Sets new world record of 4 hours 5 minutes aloft
On this day in 1938, a German pilot from the Dormstadt Academic flying group came to Highland Light in Truro where he set a new world record for a motorless aircraft.
A strong easterly wind kept the 300-pound glider aloft just under one hour. Peter Hesselbach of Leipsic, Germany was the ace of the Dormstadt Academic flying group.
He launched his craft from the then eigthy foot high bluffs at Highland Golf Club and remained aloft for fift-eight minutes in the 300-pound motorless glider. The photo is of a Prüfling" glider identical to the one described here..
The glider sailed 1,500 feet out over the Atlantic thrilling the crowds gathered to witness the event. The next day he kept the glider aloft for over four hours, and there were plans laid to establish a Glider School at Corn Hill on the bayside. A few days later Peter Hesselbach set a new duration record of 4 hours 5 minutes. Read the story below:
(In 1938 the new Marconi Station wasn't the only hot news out of Truro, both Corn Hill and Highland areas were centers for record-setting motorless aircraft studies. Above are two examples of the era.)
In 1925 the crews of twenty-five sailing yachts and three power boats took part in a 236 nautical mile race that began off Long Island Sound and wound around Cape Cod.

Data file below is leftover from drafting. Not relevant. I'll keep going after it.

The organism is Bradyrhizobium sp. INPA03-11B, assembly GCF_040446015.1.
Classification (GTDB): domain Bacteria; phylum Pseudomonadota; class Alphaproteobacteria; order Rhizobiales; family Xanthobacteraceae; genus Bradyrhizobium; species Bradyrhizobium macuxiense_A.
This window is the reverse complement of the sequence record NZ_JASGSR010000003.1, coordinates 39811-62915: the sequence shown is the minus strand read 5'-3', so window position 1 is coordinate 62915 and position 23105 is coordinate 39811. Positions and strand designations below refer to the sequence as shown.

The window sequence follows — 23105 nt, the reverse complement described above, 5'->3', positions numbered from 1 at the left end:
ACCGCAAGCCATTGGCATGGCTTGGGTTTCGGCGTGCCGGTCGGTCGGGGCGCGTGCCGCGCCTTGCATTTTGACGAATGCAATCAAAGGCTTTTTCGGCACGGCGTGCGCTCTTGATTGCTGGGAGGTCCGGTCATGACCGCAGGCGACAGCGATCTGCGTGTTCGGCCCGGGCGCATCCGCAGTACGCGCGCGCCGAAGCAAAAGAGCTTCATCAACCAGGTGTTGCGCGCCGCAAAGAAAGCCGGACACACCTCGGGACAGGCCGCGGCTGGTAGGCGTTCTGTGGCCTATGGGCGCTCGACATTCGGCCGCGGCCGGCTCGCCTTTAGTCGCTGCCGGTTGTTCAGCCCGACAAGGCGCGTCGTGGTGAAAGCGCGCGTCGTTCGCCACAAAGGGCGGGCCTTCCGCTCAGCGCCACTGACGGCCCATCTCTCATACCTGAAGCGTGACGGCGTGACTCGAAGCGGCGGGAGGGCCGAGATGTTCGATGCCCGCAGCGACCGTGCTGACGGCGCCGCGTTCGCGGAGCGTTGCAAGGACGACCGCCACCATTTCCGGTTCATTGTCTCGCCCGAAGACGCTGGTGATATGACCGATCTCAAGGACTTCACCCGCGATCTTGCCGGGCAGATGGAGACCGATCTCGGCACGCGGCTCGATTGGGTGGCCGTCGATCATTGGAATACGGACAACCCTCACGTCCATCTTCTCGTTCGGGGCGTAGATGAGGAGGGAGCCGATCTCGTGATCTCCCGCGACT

Read the story below.
On this day in 1981, summer resident Elsworth Rosen wrote in the NY Times:
There is a special beauty to Cape Cod, in its wildness and expanse, in its shimmering calmness and fragility. One of the best ways to savor this beauty and to experience the different moods and sharp contrasts of the cape is to walk the trails of the Cape Cod National Seashore. There are 10 in all between Eastham and Provincetown, each combining fascinating vistas with opportunities to expand one's knowledge of man in nature.
Generally gentle, almost gracious, the trails have been part of our family's life for almost two decades. The national seashore will mark its 20th anniversary this August, and our family has owned a beach house in the seashore from the inception. (Yes, one can own property in the 27,000-acre Cape Cod National Seashore. There are 2,000 houses, but no further building is allowed.)
Part of each year's ritual has been for my wife and me, together with whichever of our children were with us at the time, to "say hello" to the trails as well as to the ocean and to our favorite Wellfleet pond. Springtime, always slow in arriving at the cape, somehow became more official from the vantage point of the Nauset Marsh Trail with its enticing views of marsh, meadow and water. No autumn would be complete without a return visit to see how deeply the low-lying bayberry leaves had been tinted... read the rest here.